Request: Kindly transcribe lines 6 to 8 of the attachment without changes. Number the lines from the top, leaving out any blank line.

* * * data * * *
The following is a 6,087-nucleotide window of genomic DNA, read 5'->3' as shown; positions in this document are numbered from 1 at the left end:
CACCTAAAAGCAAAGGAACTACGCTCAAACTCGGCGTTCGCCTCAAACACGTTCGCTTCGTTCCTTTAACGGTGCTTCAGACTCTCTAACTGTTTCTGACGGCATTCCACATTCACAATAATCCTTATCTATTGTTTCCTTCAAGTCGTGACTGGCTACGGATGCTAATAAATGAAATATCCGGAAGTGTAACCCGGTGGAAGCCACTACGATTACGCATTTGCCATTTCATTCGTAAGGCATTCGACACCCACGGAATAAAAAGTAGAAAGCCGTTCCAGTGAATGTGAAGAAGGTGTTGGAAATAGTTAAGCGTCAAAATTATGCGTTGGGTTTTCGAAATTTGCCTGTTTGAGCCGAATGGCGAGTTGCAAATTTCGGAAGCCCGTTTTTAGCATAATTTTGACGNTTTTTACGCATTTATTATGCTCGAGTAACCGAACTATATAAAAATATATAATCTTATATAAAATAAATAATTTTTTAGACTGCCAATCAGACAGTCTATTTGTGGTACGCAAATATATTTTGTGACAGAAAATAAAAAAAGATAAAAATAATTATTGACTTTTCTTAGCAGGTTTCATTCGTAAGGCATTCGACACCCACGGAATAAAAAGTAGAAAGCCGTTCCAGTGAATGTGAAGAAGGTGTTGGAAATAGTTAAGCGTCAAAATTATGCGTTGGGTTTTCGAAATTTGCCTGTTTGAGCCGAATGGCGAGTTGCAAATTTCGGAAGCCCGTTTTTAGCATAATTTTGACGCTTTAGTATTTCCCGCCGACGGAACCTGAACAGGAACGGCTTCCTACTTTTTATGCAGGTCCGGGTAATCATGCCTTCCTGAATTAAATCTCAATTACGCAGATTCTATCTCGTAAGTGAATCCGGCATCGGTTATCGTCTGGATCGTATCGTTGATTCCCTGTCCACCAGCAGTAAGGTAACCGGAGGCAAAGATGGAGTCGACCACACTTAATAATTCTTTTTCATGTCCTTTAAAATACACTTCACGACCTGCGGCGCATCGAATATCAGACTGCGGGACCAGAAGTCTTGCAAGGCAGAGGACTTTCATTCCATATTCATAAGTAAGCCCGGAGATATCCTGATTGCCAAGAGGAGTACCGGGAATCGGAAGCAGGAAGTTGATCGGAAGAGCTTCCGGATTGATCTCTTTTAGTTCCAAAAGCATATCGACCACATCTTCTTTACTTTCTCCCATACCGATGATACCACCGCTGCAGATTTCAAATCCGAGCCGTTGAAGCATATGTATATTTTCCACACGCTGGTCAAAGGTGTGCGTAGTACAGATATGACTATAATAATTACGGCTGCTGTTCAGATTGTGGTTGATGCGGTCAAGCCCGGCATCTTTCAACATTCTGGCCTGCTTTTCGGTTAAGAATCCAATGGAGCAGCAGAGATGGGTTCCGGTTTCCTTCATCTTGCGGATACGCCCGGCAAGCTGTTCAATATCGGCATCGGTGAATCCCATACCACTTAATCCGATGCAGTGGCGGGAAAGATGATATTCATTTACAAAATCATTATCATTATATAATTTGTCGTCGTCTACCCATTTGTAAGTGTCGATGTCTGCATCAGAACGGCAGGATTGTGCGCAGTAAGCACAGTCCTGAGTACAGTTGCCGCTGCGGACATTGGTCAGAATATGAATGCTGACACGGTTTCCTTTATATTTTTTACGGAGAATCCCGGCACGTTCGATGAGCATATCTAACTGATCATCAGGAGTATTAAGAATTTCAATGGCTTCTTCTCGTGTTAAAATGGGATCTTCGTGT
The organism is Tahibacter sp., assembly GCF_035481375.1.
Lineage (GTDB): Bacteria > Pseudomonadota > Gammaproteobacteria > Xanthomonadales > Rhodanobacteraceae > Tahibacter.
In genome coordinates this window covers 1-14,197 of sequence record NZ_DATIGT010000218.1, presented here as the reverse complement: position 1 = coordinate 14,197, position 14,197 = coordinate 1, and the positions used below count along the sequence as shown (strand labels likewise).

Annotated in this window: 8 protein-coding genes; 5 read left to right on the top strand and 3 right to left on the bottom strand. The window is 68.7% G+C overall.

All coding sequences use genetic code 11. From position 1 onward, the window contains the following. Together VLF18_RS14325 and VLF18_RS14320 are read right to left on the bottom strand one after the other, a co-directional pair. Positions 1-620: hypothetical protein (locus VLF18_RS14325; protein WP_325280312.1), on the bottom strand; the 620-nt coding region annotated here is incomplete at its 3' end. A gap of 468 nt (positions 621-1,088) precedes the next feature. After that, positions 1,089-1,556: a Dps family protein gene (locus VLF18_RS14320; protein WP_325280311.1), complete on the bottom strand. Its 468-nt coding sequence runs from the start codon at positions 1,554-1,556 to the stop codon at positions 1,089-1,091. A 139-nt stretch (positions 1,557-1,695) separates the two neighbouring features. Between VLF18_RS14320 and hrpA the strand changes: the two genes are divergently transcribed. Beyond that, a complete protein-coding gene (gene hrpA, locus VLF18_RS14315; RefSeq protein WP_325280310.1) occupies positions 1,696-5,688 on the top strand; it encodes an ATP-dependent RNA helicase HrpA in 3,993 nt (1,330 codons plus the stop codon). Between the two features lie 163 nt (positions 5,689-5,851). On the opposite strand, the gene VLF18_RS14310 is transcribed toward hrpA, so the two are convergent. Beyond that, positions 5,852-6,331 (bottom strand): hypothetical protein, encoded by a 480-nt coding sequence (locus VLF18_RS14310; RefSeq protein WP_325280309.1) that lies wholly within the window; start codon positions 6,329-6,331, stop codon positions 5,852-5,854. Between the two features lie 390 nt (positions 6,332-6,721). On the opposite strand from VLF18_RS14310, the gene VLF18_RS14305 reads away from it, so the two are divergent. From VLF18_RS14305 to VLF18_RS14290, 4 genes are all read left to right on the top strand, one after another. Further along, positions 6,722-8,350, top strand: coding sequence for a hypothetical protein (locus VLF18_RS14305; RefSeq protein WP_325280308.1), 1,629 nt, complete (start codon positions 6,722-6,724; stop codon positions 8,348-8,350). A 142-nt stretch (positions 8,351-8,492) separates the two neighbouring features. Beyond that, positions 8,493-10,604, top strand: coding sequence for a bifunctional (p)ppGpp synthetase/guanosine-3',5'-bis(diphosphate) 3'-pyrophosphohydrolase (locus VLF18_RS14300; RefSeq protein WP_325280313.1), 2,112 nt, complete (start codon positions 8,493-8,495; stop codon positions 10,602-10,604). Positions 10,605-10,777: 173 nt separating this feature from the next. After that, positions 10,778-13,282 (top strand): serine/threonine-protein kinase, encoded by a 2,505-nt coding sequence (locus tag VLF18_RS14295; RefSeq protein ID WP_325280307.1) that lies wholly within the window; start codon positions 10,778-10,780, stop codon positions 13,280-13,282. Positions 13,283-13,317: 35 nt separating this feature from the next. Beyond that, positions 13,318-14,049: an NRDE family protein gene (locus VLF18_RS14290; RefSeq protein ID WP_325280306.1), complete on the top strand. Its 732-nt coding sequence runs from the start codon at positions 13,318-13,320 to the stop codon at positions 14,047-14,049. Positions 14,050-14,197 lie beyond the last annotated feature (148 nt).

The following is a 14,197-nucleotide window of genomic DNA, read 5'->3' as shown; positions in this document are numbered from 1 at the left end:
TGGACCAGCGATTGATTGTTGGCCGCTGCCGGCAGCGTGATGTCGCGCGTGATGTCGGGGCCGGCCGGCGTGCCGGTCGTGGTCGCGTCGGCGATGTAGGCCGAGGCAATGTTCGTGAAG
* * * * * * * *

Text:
Annotated in this window: 8 protein-coding genes; 5 read left to right on the top strand and 3 right to left on the bottom strand. The window is 68.7% G+C overall.

All coding sequences use genetic code 11. From position 1 onward, the window contains the following. Together VLF18_RS14325 and VLF18_RS14320 are read right to left on the bottom strand one after the other, a co-directional pair. Positions 1-620: hypothetical protein (locus VLF18_RS14325; protein WP_325280312.1), on the bottom strand; the 620-nt coding region annotated here is incomplete at its 3' end. A gap of 468 nt (positions 621-1,088) precedes the next feature. After that, positions 1,089-1,556: a Dps family protein gene (locus VLF18_RS14320; protein WP_325280311.1), complete on the bottom strand. Its 468-nt coding sequence runs from the start codon at positions 1,554-1,556 to the stop codon at positions 1,089-1,091. A 139-nt stretch (positions 1,557-1,695) separates the two neighbouring features. Between VLF18_RS14320 and hrpA the strand changes: the two genes are divergently transcribed. Beyond that, a complete protein-coding gene (gene hrpA, locus VLF18_RS14315; RefSeq protein WP_325280310.1) occupies positions 1,696-5,688 on the top strand; it encodes an ATP-dependent RNA helicase HrpA in 3,993 nt (1,330 codons plus the stop codon). Between the two features lie 163 nt (positions 5,689-5,851). On the opposite strand, the gene VLF18_RS14310 is transcribed toward hrpA, so the two are convergent. Beyond that, positions 5,852-6,331 (bottom strand): hypothetical protein, encoded by a 480-nt coding sequence (locus VLF18_RS14310; RefSeq protein WP_325280309.1) that lies wholly within the window; start codon positions 6,329-6,331, stop codon positions 5,852-5,854. Between the two features lie 390 nt (positions 6,332-6,721). On the opposite strand from VLF18_RS14310, the gene VLF18_RS14305 reads away from it, so the two are divergent. From VLF18_RS14305 to VLF18_RS14290, 4 genes are all read left to right on the top strand, one after another. Further along, positions 6,722-8,350, top strand: coding sequence for a hypothetical protein (locus VLF18_RS14305; RefSeq protein WP_325280308.1), 1,629 nt, complete (start codon positions 6,722-6,724; stop codon positions 8,348-8,350). A 142-nt stretch (positions 8,351-8,492) separates the two neighbouring features. Beyond that, positions 8,493-10,604, top strand: coding sequence for a bifunctional (p)ppGpp synthetase/guanosine-3',5'-bis(diphosphate) 3'-pyrophosphohydrolase (locus VLF18_RS14300; RefSeq protein WP_325280313.1), 2,112 nt, complete (start codon positions 8,493-8,495; stop codon positions 10,602-10,604). Positions 10,605-10,777: 173 nt separating this feature from the next. After that, positions 10,778-13,282 (top strand): serine/threonine-protein kinase, encoded by a 2,505-nt coding sequence (locus tag VLF18_RS14295; RefSeq protein ID WP_325280307.1) that lies wholly within the window; start codon positions 10,778-10,780, stop codon positions 13,280-13,282. Positions 13,283-13,317: 35 nt separating this feature from the next. Beyond that, positions 13,318-14,049: an NRDE family protein gene (locus VLF18_RS14290; RefSeq protein ID WP_325280306.1), complete on the top strand. Its 732-nt coding sequence runs from the start codon at positions 13,318-13,320 to the stop codon at positions 14,047-14,049. Positions 14,050-14,197 lie beyond the last annotated feature (148 nt).

The following is a 14,197-nucleotide window of genomic DNA, read 5'->3' as shown; positions in this document are numbered from 1 at the left end: